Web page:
In the Pagan Celtic year, there are four major Sabbats or harvest festivals and four lesser Sabbats, also known as solar festivals. Litha is one of the lesser Sabbats and is also known as Summer Solstice, Midsummer, Gathering Day and Vestalia.
Typically celebrated on June 21st, Litha is the longest day of the year and a time when the sun reaches its apex in the sky. It is considered the mid-point of summer, which begins with Beltane on May 1st and ends with Lughnasadh on August 1st. In many Pagan traditions Litha is seen as the time when the Oak King, who represents the waxing year, is triumphed over by the Holly King who represents the waning year. The two are actually one God, the Horned God, but the Holly King is seen as the growing youth while the Oak King is seen as the wise and mature man.
The Goddess is also celebrated at Litha by many Pagan traditions. She is seen as the woman heavy with child, who will give birth to the God at Yule. She is also seen as the bounty of coming harvests, of protection and sustenance. The ancient Romans saw this time as sacred to the goddess Juno who was the wife of Jupiter, the goddess of women and children and also the patroness of marriage. Seeing that the month of June is named after her it’s no wonder that marriages are so popular during this month.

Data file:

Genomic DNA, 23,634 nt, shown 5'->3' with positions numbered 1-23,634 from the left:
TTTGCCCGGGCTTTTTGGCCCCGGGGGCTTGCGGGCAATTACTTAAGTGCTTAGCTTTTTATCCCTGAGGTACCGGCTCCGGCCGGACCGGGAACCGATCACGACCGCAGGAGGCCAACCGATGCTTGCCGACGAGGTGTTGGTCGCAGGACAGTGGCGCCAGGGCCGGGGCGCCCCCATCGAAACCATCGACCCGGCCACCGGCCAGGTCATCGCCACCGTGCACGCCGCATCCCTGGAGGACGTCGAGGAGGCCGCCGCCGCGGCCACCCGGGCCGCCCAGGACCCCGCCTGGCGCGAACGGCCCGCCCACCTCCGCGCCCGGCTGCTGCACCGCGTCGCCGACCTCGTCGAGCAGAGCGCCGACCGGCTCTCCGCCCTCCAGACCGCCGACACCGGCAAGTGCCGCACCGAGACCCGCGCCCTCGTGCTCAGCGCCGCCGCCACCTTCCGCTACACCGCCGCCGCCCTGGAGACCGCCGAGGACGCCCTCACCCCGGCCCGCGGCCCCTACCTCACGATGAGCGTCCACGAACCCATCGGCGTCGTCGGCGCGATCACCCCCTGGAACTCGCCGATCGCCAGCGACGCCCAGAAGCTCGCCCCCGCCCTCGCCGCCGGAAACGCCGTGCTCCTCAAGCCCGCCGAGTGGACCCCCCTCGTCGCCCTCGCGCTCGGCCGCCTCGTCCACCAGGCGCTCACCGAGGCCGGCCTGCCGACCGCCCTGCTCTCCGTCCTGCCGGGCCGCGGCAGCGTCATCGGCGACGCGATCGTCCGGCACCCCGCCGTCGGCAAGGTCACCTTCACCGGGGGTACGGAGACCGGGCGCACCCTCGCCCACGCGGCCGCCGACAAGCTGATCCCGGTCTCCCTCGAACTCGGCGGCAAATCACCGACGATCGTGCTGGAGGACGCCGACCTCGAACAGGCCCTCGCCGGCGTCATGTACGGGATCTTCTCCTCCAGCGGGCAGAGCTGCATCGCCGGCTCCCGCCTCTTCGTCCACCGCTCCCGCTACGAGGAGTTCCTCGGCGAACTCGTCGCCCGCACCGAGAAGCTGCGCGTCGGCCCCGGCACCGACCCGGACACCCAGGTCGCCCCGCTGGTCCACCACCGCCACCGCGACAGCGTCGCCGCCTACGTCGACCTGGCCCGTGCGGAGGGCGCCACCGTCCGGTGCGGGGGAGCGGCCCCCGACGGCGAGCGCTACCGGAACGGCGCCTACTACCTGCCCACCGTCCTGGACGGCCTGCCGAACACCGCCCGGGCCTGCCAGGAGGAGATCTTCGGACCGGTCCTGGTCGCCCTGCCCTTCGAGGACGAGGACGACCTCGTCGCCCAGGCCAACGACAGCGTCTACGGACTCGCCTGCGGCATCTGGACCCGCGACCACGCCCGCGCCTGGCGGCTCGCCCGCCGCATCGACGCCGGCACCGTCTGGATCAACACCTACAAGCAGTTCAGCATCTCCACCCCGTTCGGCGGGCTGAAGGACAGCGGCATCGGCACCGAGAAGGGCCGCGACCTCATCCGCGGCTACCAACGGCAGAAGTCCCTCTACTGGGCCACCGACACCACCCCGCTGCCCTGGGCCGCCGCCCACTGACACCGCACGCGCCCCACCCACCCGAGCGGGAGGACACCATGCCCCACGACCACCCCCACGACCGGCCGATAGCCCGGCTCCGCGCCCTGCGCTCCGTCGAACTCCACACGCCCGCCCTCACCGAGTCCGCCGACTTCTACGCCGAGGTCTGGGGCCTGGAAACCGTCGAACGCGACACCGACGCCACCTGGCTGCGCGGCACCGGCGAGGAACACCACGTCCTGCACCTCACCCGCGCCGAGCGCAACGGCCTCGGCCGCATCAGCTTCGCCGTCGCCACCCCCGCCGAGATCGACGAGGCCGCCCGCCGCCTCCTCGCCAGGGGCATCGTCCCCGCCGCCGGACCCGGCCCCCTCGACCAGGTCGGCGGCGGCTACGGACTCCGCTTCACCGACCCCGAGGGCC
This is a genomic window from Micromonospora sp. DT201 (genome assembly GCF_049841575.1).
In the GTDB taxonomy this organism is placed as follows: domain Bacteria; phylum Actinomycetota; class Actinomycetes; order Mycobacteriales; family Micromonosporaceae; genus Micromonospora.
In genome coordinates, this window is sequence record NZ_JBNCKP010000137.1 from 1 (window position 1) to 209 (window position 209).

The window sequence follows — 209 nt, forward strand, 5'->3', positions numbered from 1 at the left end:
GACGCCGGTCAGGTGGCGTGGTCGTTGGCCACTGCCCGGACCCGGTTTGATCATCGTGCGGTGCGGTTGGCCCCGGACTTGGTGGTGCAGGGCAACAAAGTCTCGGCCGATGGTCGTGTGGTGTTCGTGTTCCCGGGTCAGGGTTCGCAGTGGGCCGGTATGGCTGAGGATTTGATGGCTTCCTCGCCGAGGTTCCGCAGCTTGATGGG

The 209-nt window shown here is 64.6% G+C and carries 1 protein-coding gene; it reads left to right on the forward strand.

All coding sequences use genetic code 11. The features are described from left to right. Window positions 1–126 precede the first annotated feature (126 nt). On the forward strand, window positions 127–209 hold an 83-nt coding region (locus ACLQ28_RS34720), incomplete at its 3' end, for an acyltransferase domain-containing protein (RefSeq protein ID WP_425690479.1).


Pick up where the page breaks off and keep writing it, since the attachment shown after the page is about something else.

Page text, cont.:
For contemporary Pagans, Litha is a time of brightness, purification and healing. It is a time to meditate on the aspects of light and dark both within us and in the world around us. Litha is also a time of celebrating outdoors and enjoying the warmth of the sun and the beauty of nature. Rituals and celebrations that involve bonfires, music and handfasting are common during this time.
Litha is considered a time to harvest your medicinal and spiritual herbs and is also considered to be one of the best times to perform spells and magickal work that foster love, prosperity and healing. It can also be a time for meditating on the balance between light and darkness both within yourself and in the world around you.
It’s that time of the year again, so I decided to upload Zounds, not sure why, just fancied it for some reason.
Thanks to Jon From Bromley for the lend of this tape of a Zounds gig recorded on a small tour that the band performed on with support from Cheap And Nasty. Supposedly a whole heap of Brougham Road residents turned up for this gig which must have been nice for the band!
Thanks also to Jen Wilson for the photographs of Zounds, Null And Void and The Mob performing in Belgium (at different times – but in the same venue by the look of the hall decor).
It is not Holland but it is near enough.
It is worth noting in the photographs from Jen’s collection, that Tim, the drummer pictured with The Mob also played bass guitar for Zounds at the performance uploaded on this site today. Josef Porter is pictured drumming for Null And Void and of course he would have performed drumming duties with Zounds and later on The Mob.
Steve and Lawrence of Zounds just performed for Zounds!